On June 9, for the first-time government, public health and business leaders, heads of UN agencies and advocates are coming together at United Nations (UN) Headquarters to acknowledge HIV/TB as an urgent priority. This first HIV/TB Global Leaders’ Forum, convened by Dr Jorge Sampaio, the UN Secretary-General’s Special Envoy to Stop TB, seeks to galvanize leadership at all levels.
The 2008 Anti-Tuberculosis Drug Resistance in the World report and the 2008 Global Tuberculosis Epidemic report of World Health Organization (WHO) clearly mandates much heightened urgency in responding to TB-HIV co-infection.
TB is the leading cause of death among people living with HIV (PLHIV). Approximately one third of the nearly 40 million PLHIV are also infected with TB. In high TB and HIV burden settings, up to 80% of TB patients may be co-infected with HIV and half of AIDS-related deaths are caused by TB.
Without proper treatment with anti-TB drugs, approximately 90% of people living with HIV die within two to three months of becoming sick with TB, even if they are receiving anti-retroviral treatment. Worldwide, nearly a quarter of a million people die from HIV/TB co-infection each year. This dual threat is a barrier to keeping people healthy and productive, and impacts poverty reduction plans and the broader development agenda. However, adequate treatment of TB in PLHIV has shown to prolong their life by at least two years.
HIV weakens the immune system and makes it more likely that latent TB infection progresses to active TB disease. PLHIV are up to 50 times more likely to develop TB disease over their lifetime.
Even where DOTS [directly-observed treatment short-course] programmes are available, current diagnostic tests fail to detect active TB in 60-80% of PLHIV due to the predominantly smear-negative nature of TB in this group.
Studies suggest that transmission of TB, especially the drug-resistant strains is more likely to take place where PLHIV congregate. Healthcare settings, for example anti-retroviral (ARV) clinics, are one such place where improper infection control can put PLHIV at risk of contracting TB. Improving infection control in healthcare settings is clearly vital, doable and potentially life saving.
In many countries insufficient laboratory capacity to test drug-resistance is a serious impediment in scaling up TB programmes. Developing laboratories to provide rapid diagnosis of anti-TB drug-resistance, particularly for PLHIV, is of utmost importance to improve TB responses.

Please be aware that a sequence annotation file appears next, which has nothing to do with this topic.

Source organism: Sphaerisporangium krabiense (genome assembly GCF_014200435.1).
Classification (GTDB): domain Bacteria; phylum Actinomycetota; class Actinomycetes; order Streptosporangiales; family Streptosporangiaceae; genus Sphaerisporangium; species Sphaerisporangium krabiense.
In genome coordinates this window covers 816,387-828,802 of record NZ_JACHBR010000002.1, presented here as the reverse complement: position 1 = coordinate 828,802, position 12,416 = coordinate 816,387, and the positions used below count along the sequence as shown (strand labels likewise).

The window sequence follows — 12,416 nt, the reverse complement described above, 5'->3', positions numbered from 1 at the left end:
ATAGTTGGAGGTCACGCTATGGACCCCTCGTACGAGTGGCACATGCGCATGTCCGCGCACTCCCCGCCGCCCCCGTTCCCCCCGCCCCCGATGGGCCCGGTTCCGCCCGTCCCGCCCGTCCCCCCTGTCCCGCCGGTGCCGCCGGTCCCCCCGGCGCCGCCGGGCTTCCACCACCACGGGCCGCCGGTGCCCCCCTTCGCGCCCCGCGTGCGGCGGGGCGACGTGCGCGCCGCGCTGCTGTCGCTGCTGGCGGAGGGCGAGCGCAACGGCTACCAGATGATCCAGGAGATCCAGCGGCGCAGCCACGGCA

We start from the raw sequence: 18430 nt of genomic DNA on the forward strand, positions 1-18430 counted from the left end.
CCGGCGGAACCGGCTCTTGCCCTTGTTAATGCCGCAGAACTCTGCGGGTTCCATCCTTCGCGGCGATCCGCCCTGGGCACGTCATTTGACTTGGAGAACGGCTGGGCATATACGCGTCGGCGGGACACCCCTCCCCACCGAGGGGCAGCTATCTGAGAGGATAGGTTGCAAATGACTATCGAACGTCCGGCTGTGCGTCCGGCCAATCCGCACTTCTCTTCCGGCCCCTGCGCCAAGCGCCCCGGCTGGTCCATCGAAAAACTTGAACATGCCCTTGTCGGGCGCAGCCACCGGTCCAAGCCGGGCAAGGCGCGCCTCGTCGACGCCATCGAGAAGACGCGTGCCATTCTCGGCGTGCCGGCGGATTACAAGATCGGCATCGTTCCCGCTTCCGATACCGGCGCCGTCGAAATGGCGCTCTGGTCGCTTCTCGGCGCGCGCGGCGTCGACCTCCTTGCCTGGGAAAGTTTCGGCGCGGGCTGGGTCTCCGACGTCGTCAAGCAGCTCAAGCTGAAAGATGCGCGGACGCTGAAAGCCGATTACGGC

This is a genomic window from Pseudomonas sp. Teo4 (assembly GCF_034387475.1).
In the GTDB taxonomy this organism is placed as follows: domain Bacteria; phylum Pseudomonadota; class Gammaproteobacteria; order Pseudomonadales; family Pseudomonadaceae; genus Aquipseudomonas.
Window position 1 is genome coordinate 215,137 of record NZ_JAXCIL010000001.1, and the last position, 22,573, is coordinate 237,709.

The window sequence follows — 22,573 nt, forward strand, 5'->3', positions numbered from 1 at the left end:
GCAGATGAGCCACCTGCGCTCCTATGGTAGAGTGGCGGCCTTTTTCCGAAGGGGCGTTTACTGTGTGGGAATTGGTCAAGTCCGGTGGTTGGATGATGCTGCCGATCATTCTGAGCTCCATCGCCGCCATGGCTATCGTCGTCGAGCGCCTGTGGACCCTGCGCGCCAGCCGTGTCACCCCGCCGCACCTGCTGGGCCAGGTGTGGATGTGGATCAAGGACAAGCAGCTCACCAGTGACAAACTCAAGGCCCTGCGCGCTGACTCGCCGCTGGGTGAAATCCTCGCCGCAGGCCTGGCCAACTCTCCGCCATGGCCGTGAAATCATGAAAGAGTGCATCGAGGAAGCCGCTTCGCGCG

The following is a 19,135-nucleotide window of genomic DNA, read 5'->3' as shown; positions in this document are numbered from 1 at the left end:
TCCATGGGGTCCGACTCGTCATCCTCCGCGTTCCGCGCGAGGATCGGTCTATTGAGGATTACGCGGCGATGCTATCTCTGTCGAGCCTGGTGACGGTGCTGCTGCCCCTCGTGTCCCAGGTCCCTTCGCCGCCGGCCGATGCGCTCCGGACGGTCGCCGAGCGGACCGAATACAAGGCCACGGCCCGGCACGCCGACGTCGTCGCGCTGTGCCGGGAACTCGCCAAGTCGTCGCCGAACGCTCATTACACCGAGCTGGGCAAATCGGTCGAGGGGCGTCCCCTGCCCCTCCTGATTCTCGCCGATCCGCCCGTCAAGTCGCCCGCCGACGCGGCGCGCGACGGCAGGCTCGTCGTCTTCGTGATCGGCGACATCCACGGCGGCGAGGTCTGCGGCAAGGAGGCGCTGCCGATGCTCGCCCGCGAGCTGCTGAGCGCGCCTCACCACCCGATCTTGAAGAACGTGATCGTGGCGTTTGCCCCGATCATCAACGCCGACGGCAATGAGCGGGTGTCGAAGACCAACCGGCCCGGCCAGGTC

Many countries including USA are making impressive gains in treating people living with HIV, but this investment and progress is squandered by a preventable and curable disease: TB.
A number of studies, including one released by the World Bank last month, have found that the direct and indirect costs of inaction on HIV are far greater than the costs of treatment. As for TB, a 2007 World Bank research report clearly demonstrated that countries heavily affected by TB could collect at least 9 times their investments in TB control.
There are well-established approaches for preventing deaths from HIV/TB. PLHIV need to be screened regularly for TB. Those who are sick with TB need effective TB treatment and those without TB disease should receive TB preventive therapy. These treatments are not expensive. A six-month course of TB treatment costs US$ 20; and preventive drug therapy costs US$ 2.
But progress remains slow on the more challenging front of detecting and treating TB among people cared for in HIV treatment settings. In 2006, only 1% of people living with HIV were screened for TB worldwide, according to WHO estimates.
New strategies and tools are urgently needed to tackle the challenge of TB/HIV co-infection. WHO-recommended collaborative TB/HIV activities must be accelerated, and research stepped up to deliver a new generation of effective anti-TB drugs and diagnostics to keep co-infected people alive. Closer coordination between national TB and HIV programmes and services is vital.